Award-winning photographer Steve Winter documents the trail of disappearance of Asian Tigers in India, Sumatra, and Thailand."
Steve Winter has been stalked by jaguars in Brazil, charged by a
grizzly in Siberia, and trapped in quicksand in the world's largest
tiger reserve in Myanmar. He's flown over erupting volcanoes and visited
isolated villages where residents had never before seen a blond
foreigner - or a camera.
Growing up in Indiana, Winter dreamed of traveling the world as a photographer for National Geographic.
His first camera was a gift from his father on his seventh birthday.
Over the next few years, Winter's dad taught him the basics of
After graduating from the Academy of Art and the
University of San Francisco, Winter signed on as a photojournalist for
Black Star Photo Agency. Since then, he has produced stories for GEO, Time, Newsweek, Fortune, Natural History, Audubon, BusinessWeek, Scientific American, and Stern,
among other publications. His nonprofit and commercial clients include
UNICEF, Merck Pharmaceuticals, Kessler Institute for Rehabilitation, and
In 1991, Winter began shooting for the National Geographic Society. He has covered many subjects for National Geographic
magazine, including Cuba, Russia's giant Kamchatka bears, tigers in
Myanmar's Hukawng Valley, and life along Myanmar's Irrawaddy River.
Winter lives with his wife, son, and pets in New Jersey.
Reddish tan, striped great cat (Panthera tigris) of forests, grasslands, and swamps in eastern Russia, South Asia, Sumatra, and a few small parts of China. Tigers are solitary, nocturnal hunters, preying on medium-sized mammals (e.g., deer). Locality and subspecies determine size, colour, and stripes. Southern tigers, such as the Bengal tiger (P. tigris tigris), are smaller and more brightly coloured than northern ones, such as the rare Siberian tiger (P. tigris altaica). Males grow to more than 3 ft (1 m) high and 7 ft (2.2 m) long, excluding the 3-ft (1-m) tail, and may weigh 350640 lb (160290 kg). Tigers live about 11 years. The persistent use of tiger parts as tonics or medicines, despite evidence refuting their efficacy, is rooted in the awe that the cat has inspired for millennia. Although internationally protected, tigers are seriously endangered; their populations shrank by more than 90% in the last century, and three subspecies are now extinct.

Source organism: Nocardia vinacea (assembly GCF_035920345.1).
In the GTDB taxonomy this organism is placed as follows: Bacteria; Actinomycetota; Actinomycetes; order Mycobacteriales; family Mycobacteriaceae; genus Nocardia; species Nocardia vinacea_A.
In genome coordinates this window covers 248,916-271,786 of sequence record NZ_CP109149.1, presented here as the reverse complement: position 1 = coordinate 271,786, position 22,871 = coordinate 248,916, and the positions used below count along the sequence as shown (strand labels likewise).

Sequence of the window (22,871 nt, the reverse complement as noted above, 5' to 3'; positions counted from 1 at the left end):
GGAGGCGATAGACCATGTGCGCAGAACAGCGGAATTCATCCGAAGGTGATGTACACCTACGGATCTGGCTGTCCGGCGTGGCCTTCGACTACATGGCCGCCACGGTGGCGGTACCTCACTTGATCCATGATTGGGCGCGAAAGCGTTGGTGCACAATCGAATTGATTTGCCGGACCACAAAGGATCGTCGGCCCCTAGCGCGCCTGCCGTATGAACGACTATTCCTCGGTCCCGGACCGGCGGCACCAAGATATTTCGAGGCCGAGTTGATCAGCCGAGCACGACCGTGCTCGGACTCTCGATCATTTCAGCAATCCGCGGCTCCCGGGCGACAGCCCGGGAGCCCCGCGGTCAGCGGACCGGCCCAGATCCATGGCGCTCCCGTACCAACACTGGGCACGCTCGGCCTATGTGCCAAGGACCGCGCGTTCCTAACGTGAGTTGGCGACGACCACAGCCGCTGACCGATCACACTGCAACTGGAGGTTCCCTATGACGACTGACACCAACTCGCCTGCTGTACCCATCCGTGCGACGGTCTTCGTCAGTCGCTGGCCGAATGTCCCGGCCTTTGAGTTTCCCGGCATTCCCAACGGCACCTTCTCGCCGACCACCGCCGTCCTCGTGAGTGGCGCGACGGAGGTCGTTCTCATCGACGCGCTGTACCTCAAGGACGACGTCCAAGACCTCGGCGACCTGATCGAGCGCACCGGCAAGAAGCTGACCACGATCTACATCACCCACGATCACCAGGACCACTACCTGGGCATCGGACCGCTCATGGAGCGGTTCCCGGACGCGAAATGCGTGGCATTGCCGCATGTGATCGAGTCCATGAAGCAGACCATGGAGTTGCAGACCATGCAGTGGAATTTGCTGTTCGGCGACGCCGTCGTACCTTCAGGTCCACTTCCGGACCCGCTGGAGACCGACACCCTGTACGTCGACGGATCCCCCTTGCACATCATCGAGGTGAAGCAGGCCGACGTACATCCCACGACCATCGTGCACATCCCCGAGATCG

Yes, we need them in the wild nobody will disagree. But, as a cat breeder myself (not of big cats but of hairless domestic breed called the "Peterbald"), I have to tell you sometimes, keeping the cats will help those cats. I can't imagine how my cats would live in the wild; they would die of diseases, ticks,fleas all kinds of sicknesses. When I looked at the faces of your wild cats, I could see they were not hungry & they were healthy. They were beautiful examples of the tiger! If you had shown some ragtag circus or backyard farm that kept them badly.... well, then you would have had my attention. The cats you showed were beautiful & healthy examples of the breed.